When I look at old maps I'm always more interested in looking at the illustrations in the margins than I am in what's at the centre of the map. That's because their margins always seem to have the most curious illustrations; images that represent the artists consciousness that this is the part of the map that represents the uncharted and unknown territory/
Sometimes the margins have sketches of scary sea monsters. Other times they have paintings of things like the heavens and celestial beings. Either way, it's the edge of the map that interests me most, because it represents the unknown stuff of life and where we could go in the world. These are the places filled with potential danger — but also possibility — which consequently implores us to explore it if we are daring enough to.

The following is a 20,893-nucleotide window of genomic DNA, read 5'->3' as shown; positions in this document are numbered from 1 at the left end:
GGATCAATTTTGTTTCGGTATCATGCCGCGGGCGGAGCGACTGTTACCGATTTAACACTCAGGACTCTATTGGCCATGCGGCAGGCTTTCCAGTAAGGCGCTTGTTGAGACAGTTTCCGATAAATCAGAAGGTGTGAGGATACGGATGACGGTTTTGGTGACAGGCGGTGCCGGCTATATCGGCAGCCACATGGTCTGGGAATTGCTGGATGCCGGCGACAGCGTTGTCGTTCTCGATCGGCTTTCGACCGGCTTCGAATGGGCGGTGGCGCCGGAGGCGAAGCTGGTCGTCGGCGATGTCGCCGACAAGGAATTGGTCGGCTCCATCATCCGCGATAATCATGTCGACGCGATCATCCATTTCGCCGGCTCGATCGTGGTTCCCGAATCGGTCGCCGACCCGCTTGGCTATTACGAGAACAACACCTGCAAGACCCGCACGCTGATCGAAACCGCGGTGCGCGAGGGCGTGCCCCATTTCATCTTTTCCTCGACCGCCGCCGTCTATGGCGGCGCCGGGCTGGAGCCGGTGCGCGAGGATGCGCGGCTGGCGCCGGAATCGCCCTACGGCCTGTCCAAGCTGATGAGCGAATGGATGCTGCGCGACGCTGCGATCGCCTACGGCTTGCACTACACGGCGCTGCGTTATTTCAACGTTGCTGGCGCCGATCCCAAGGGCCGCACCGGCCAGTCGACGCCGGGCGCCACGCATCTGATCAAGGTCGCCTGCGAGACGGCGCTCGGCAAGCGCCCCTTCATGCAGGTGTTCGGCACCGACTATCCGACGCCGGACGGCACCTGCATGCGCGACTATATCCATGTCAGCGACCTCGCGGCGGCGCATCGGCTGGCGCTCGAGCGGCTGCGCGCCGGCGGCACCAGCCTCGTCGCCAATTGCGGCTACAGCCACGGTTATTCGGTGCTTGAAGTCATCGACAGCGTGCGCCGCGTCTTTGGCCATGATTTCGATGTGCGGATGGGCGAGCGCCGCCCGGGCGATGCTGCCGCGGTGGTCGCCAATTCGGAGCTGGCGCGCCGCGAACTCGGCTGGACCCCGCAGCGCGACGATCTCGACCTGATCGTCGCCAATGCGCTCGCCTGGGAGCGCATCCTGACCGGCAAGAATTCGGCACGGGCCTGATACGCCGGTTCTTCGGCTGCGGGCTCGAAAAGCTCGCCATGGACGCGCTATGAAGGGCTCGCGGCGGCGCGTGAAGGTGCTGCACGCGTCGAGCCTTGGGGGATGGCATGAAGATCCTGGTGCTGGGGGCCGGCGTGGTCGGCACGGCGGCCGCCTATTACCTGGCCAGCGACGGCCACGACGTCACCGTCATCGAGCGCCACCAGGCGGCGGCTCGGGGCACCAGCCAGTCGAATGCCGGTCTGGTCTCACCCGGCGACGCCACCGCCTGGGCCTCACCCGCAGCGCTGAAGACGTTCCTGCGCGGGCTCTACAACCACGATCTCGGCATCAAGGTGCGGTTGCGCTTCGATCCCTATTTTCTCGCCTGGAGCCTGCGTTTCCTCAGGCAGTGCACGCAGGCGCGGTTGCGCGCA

And as I thought about maps yesterday and shared these insights to a group of my artist friends/colleagues, the following notion came to mind...
If we're doing what we ought to be in our creative work, there are going to be moments in life when we reach the edge of the map, and it will become the start of a creative journey that leads us to a place where there are few if any resources we can find or people who can tell us what's out there and what to do next. Instead, we'll just be standing at the edge of the map alone, or with a few fellow artists, imagining sea monsters and/or the heavens with their celestial beings out there, waiting for us to discover them.
Some chosen few of us decide to go out into that unknown world with little support but our intuition and our few skills, while many more others decide to walk back to the centre of the map, where it's all safe and known, and other people are there who can tell you what to do, how to do it, and how to get there.
I think the great artists are the ones who make the first choice — they forge out without any directions or guidebooks. They just go off the edge of the map to see where they end up.